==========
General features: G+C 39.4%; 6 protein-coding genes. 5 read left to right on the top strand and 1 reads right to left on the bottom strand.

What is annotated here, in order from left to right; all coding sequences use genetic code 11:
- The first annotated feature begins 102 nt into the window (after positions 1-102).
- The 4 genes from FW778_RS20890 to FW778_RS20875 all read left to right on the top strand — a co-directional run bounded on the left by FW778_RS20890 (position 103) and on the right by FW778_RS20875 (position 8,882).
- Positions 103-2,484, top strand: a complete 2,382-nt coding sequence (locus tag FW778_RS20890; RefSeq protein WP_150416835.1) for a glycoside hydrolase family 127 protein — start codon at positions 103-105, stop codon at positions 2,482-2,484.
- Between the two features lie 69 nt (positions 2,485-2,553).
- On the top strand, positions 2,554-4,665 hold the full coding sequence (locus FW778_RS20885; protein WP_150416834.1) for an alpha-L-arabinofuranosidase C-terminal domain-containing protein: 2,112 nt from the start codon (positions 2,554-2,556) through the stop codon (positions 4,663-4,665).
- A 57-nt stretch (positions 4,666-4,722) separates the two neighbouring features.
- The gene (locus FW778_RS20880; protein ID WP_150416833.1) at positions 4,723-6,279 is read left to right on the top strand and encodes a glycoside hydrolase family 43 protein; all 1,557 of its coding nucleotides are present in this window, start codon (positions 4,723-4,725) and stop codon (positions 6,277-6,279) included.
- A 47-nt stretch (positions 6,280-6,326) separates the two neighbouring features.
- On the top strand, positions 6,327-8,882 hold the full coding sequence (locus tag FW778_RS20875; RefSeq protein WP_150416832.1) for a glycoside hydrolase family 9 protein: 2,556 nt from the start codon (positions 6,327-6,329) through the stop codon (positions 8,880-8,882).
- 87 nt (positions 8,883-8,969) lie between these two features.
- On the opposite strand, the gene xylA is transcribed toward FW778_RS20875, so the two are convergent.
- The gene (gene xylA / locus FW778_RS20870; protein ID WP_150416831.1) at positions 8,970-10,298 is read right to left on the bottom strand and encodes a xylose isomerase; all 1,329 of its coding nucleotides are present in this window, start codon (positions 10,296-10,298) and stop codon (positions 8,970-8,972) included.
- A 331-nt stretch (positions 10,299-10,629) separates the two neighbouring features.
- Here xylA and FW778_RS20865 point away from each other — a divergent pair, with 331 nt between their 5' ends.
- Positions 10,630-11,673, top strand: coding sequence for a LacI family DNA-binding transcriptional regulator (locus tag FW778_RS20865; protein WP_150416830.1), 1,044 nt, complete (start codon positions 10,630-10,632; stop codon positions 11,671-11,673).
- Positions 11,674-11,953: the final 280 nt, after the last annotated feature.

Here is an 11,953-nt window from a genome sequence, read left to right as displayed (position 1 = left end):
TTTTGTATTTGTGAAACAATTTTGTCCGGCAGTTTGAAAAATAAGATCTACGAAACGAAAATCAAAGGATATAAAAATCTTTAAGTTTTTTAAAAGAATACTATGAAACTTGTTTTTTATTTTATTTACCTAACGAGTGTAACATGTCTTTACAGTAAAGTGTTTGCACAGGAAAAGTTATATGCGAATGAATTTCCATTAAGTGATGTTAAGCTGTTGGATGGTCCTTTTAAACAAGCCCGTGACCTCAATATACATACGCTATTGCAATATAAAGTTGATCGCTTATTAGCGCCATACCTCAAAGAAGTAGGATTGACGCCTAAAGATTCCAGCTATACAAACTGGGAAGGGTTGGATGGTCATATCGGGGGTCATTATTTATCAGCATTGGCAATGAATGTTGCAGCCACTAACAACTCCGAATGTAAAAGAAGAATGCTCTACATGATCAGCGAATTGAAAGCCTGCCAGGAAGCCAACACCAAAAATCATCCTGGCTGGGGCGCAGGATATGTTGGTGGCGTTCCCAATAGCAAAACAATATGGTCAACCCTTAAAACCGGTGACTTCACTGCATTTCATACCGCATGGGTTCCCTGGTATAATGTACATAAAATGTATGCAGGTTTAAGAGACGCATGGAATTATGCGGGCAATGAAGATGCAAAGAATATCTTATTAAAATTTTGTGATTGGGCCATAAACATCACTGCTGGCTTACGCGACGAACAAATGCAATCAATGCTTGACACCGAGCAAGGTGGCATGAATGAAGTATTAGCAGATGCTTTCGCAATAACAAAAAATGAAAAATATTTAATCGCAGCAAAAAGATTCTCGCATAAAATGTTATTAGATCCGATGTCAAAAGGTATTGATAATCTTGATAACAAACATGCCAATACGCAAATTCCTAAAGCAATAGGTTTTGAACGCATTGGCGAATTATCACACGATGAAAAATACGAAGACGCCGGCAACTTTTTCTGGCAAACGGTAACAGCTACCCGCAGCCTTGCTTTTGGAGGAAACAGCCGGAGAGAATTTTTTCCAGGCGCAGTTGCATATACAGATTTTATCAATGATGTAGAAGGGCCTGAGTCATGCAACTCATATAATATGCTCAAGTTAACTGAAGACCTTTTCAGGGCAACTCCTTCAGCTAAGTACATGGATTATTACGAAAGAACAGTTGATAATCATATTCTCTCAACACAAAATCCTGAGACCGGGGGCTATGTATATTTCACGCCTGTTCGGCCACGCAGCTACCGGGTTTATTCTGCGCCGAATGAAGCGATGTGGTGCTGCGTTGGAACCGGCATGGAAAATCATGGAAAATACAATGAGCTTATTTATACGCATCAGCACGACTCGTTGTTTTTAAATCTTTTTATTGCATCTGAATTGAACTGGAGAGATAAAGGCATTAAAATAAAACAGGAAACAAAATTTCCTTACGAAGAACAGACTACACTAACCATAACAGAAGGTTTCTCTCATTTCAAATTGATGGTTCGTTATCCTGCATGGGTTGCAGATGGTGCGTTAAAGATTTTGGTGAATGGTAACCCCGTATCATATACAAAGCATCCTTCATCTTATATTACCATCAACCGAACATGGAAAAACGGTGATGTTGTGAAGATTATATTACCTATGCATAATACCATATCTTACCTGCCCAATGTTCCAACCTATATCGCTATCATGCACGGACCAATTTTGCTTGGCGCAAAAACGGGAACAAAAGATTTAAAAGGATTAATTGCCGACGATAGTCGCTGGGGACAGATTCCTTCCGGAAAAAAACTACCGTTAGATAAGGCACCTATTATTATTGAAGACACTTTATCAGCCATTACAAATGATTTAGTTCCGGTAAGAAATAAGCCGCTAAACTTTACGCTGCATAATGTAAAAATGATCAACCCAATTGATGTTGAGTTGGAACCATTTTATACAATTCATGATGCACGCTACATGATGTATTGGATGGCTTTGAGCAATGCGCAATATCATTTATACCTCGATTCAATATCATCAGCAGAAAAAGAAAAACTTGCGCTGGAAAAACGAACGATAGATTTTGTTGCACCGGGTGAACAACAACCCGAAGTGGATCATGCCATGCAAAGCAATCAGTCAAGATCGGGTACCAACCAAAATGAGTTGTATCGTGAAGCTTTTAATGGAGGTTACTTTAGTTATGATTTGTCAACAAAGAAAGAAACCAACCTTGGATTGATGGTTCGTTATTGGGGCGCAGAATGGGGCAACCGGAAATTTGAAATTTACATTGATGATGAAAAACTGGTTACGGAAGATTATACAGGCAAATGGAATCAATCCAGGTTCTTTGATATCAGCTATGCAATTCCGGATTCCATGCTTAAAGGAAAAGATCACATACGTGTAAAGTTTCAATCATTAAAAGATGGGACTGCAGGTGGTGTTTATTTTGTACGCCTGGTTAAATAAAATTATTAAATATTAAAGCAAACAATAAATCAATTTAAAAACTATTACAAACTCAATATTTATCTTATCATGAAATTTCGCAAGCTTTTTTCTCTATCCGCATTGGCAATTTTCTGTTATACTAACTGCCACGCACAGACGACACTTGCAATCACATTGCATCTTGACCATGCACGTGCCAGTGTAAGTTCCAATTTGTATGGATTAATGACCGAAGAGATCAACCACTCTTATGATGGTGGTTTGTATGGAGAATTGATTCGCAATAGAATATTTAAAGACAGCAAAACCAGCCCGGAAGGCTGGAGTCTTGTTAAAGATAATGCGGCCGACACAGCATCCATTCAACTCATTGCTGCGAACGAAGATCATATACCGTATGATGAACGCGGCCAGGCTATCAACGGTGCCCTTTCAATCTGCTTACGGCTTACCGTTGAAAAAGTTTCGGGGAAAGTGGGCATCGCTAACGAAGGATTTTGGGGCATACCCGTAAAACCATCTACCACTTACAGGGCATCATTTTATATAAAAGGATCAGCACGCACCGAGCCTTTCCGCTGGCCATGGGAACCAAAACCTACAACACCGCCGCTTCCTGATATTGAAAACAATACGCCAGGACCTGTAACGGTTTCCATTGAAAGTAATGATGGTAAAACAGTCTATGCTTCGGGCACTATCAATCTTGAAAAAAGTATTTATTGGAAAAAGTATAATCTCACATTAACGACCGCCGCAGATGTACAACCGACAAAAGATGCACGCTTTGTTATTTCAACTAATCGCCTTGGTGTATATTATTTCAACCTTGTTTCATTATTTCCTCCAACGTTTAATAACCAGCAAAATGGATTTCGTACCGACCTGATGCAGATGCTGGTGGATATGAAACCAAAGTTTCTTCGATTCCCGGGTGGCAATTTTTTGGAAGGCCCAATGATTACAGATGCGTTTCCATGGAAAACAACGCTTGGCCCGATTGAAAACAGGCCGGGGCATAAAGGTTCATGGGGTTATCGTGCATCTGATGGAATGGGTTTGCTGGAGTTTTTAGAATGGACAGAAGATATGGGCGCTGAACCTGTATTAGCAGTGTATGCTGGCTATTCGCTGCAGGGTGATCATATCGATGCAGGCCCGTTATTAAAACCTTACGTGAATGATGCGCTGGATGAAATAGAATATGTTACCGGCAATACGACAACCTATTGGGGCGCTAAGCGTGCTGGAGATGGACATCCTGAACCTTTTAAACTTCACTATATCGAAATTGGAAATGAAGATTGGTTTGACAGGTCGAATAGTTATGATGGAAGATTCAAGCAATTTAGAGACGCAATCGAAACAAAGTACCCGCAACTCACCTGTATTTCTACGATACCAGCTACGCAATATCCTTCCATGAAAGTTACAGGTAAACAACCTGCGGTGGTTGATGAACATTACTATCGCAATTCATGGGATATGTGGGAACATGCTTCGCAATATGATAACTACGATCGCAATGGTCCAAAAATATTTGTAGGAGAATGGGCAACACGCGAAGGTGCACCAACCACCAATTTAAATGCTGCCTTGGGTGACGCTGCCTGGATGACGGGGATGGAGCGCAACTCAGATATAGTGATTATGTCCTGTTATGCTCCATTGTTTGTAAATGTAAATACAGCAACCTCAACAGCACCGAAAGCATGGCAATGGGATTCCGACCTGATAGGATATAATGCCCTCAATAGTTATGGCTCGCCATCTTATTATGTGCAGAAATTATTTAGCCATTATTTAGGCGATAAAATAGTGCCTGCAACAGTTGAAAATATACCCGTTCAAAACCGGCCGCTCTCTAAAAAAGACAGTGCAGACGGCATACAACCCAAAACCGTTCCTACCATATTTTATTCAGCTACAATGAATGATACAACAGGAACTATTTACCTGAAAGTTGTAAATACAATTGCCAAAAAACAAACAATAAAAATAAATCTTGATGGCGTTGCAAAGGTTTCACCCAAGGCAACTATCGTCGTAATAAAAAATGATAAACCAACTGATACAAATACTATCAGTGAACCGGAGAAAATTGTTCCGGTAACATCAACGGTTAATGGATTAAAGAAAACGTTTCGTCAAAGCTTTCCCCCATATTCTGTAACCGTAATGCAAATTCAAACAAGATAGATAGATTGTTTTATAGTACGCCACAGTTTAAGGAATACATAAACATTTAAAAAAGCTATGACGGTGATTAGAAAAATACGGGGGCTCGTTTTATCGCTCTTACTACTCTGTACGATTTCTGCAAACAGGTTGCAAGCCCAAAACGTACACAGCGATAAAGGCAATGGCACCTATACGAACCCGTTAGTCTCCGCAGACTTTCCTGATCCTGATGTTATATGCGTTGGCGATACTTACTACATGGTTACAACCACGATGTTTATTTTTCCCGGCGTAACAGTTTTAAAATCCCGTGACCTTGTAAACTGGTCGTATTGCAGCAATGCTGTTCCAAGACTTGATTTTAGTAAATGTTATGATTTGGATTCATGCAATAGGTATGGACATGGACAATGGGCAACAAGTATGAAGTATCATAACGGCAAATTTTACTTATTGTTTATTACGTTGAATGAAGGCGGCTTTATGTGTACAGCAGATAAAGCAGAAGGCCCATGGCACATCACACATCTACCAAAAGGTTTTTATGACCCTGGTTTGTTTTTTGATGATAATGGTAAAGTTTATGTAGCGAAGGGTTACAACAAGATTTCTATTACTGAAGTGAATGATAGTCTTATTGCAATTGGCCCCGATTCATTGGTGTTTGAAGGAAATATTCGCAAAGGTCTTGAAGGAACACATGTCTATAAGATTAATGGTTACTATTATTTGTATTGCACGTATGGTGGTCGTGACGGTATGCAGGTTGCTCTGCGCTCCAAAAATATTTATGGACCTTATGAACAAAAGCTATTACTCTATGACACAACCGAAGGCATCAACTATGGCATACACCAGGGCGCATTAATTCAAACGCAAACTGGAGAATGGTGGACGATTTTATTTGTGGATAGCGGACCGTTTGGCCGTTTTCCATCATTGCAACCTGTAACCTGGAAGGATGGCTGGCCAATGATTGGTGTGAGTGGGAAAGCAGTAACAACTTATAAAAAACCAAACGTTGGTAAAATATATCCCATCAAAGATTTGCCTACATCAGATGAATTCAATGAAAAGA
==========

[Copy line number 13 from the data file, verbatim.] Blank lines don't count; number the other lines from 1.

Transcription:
- On the opposite strand, the gene xylA is transcribed toward FW778_RS20875, so the two are convergent.